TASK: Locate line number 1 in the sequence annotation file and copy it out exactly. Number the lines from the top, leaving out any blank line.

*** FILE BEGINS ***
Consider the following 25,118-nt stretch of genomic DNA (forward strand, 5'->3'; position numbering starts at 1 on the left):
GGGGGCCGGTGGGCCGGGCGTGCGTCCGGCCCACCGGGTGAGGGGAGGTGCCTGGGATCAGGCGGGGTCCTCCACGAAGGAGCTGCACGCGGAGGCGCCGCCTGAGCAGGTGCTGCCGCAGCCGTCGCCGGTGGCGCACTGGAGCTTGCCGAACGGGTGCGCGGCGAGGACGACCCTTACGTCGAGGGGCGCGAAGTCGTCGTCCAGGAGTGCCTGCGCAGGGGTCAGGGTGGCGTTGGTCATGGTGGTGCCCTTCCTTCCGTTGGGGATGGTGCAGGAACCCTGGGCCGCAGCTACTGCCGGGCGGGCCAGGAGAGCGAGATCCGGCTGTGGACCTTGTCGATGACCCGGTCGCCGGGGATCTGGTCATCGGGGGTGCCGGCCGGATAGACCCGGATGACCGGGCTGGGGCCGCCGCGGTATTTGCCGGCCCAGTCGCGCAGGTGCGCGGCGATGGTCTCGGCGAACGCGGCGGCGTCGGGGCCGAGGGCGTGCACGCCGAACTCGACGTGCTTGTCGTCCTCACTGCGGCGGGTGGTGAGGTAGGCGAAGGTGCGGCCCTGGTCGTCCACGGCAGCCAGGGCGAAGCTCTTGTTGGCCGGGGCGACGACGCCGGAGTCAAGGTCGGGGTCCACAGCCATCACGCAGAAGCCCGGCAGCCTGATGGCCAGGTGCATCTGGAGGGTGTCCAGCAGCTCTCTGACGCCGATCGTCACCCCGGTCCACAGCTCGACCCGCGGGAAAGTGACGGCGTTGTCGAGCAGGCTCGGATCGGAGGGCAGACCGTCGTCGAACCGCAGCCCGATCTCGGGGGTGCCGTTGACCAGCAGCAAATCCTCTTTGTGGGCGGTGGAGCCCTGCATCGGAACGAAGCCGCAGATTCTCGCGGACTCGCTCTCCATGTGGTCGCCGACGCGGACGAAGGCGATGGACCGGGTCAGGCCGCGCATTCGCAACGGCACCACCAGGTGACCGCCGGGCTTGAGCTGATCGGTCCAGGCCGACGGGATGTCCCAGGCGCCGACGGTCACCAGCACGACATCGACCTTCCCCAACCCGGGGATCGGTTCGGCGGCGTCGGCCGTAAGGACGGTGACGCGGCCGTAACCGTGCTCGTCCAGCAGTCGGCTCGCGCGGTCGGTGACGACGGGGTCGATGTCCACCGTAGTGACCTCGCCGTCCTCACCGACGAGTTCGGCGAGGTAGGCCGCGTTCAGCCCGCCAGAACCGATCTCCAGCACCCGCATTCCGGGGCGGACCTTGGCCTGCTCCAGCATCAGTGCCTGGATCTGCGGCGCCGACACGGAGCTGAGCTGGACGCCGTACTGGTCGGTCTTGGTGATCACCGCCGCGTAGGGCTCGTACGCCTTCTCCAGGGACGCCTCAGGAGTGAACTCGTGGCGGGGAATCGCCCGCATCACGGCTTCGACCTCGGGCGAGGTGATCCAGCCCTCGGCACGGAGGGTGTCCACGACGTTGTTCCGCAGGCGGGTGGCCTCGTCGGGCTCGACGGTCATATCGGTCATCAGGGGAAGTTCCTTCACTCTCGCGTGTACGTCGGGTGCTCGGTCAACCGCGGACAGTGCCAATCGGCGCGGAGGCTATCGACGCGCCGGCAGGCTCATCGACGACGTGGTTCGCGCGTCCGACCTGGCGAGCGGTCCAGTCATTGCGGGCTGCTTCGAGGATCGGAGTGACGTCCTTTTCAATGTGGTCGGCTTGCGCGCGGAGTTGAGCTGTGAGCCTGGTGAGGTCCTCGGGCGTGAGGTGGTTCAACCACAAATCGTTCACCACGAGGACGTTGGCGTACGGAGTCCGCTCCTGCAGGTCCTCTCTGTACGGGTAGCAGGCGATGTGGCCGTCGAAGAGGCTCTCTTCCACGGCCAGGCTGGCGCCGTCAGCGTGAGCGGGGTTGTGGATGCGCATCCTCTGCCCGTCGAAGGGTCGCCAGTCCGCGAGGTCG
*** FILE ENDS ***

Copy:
Consider the following 25,118-nt stretch of genomic DNA (forward strand, 5'->3'; position numbering starts at 1 on the left):